Netgear says the EX7000 can cover an area of 10000 square feet, but you can reduce its range if you live in a smaller home and want to limit the reach of your SSID.
The $120 EX1650, meanwhile, plugs straight into an AC outlet. "People like wall-plug designs," Skripic said, "because they blend into the environment better. But they have less real estate to include components, and there are thermal restrictions that restrict which chipsets you can use."
The EX1650 is a dual-band model that can support clients with TCP throughput up to 900Mbps on the 5GHz frequency band, and up to 300Mbps on the 2.4GHz frequency band. It's outfitted with one gigabit Ethernet port and can be configured to operate as either a Wi-Fi access point or a range extender.
Netgear markets the $80 EX3700 as its "Essentials Edition" range extender. It's the least expensive and has the most compact design, but there's a trade-off in terms of performance.
This range extender can deliver TCP throughput of up to 433Mpbs on the 5GHz band, and up to 300Mbps on the 2.4GHz band. Like the EX1650, it has a single gigabit Ethernet port and can be configured to operate as either a range extender or a Wi-Fi access point.
Power-line network adapters
The new 802.11ac Wi-Fi standard is awesome, but there are some environments where no wireless technology will work effectively. Homes with masonry walls, multiple floors, or walls with aluminum studs can wreak havoc with wireless signals. In those situations, power-line networking can be a lifesaver.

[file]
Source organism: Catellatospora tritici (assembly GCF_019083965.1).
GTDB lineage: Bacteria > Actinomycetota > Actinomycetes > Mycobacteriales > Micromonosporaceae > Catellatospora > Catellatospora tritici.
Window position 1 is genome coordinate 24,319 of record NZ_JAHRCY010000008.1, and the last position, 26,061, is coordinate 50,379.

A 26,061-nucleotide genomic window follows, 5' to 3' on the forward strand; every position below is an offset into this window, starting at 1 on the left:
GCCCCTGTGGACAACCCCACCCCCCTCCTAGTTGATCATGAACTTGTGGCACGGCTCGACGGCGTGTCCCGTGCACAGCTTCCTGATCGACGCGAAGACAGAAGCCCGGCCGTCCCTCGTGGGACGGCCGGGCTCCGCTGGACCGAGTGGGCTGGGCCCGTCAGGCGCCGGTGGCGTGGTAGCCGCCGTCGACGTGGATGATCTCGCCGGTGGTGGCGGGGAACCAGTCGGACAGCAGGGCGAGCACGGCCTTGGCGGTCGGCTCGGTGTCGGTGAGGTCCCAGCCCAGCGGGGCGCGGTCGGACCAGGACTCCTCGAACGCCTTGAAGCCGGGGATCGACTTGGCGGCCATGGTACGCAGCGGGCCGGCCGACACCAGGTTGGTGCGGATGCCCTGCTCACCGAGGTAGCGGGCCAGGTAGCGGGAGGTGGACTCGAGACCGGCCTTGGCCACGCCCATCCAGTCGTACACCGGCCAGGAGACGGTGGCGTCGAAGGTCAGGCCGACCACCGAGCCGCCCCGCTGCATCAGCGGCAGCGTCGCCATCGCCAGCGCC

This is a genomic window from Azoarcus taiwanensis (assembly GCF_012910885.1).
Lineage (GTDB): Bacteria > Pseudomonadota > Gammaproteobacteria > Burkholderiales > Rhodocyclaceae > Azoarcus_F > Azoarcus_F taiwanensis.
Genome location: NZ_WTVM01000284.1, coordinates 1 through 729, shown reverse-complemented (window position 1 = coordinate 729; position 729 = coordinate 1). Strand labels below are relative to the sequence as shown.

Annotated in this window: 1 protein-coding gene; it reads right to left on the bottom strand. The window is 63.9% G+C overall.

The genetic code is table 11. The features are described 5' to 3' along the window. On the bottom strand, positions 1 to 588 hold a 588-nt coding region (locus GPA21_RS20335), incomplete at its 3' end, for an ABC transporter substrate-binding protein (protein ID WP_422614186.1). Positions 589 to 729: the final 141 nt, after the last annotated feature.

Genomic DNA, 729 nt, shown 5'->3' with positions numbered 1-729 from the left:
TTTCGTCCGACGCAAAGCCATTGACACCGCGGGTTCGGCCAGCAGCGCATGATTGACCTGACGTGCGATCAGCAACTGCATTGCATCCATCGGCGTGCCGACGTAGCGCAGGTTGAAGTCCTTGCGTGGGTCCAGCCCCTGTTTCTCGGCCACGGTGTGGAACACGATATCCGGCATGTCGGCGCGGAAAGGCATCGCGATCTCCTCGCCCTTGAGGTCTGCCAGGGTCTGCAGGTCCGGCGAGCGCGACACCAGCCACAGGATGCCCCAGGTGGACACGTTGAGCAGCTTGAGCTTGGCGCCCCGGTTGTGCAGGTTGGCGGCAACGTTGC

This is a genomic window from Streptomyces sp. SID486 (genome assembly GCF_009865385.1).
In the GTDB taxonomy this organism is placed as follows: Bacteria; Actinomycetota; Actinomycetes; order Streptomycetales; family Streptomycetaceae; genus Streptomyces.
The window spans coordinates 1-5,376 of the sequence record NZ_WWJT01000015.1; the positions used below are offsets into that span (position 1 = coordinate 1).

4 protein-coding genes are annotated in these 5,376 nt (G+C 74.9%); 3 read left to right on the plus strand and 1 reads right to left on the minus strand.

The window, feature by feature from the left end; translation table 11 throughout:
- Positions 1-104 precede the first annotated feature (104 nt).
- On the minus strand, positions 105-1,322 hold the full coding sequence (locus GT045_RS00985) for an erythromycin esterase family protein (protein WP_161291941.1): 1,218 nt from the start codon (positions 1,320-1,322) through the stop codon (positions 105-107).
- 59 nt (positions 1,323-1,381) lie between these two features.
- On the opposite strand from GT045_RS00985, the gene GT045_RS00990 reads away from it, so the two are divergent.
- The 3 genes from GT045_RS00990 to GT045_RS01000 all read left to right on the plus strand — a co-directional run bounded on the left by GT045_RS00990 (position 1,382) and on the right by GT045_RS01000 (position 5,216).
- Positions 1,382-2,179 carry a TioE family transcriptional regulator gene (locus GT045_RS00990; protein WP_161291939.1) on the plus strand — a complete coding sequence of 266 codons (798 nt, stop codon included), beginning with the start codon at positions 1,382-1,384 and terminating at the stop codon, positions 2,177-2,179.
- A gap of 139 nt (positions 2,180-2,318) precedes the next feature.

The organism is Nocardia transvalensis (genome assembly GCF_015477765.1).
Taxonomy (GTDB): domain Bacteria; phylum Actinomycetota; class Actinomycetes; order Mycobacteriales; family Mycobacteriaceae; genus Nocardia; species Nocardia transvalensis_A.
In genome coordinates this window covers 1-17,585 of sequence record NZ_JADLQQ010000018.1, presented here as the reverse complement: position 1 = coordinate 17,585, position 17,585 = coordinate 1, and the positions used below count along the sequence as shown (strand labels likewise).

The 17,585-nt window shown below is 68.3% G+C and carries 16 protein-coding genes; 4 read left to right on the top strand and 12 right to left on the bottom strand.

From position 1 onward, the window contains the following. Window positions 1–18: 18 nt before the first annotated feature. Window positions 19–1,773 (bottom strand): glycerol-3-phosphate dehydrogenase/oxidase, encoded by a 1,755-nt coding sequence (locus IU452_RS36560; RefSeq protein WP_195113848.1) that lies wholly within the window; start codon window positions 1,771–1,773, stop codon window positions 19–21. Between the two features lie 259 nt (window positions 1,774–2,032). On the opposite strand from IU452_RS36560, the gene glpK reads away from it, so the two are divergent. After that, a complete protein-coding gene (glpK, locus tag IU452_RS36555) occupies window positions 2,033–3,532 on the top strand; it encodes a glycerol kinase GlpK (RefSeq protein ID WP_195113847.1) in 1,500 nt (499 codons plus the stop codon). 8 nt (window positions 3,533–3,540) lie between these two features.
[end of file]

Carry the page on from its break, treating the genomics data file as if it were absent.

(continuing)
The HomePlug Alliance recently finalized the HomePlug AV2 standard, which leverages MIMO (multiple input/multiple output) technology and beam forming. Where previous HomePlug AV devices carried data only on a pairing of the line and neutral wires of a power cable, HomePlug AV2 devices can make use of any pairing of the line, neutral, and ground wires.
Beamforming, meanwhile, tunes the signal so that data travels the most efficient route between point A and point B. Beamforming over power lines is essentially the same concept as beamforming with wireless devices. In older homes that don't have ground wires, the technology automatically falls back to SISO (single input/single output) mode.
Today, Netgear announced two new HomePlug AV2 power-line adapters with claimed TCP throughput of up to 1.2Gbps. Both come in kits with two adapters, each of which has a single gigabit ethernet port. You connect one adapter to your router and the other to the device that you want to add to your network.
Netgear says the typical home can support up to 16 adapters. Netgear's power-line adapters have a feature called "pick a plug" that helps you find the AC outlet that will enable the adapter to perform best: An LED lights up when you plug the adapter into the outlet that receives the strongest signal from the adapter at the other end.
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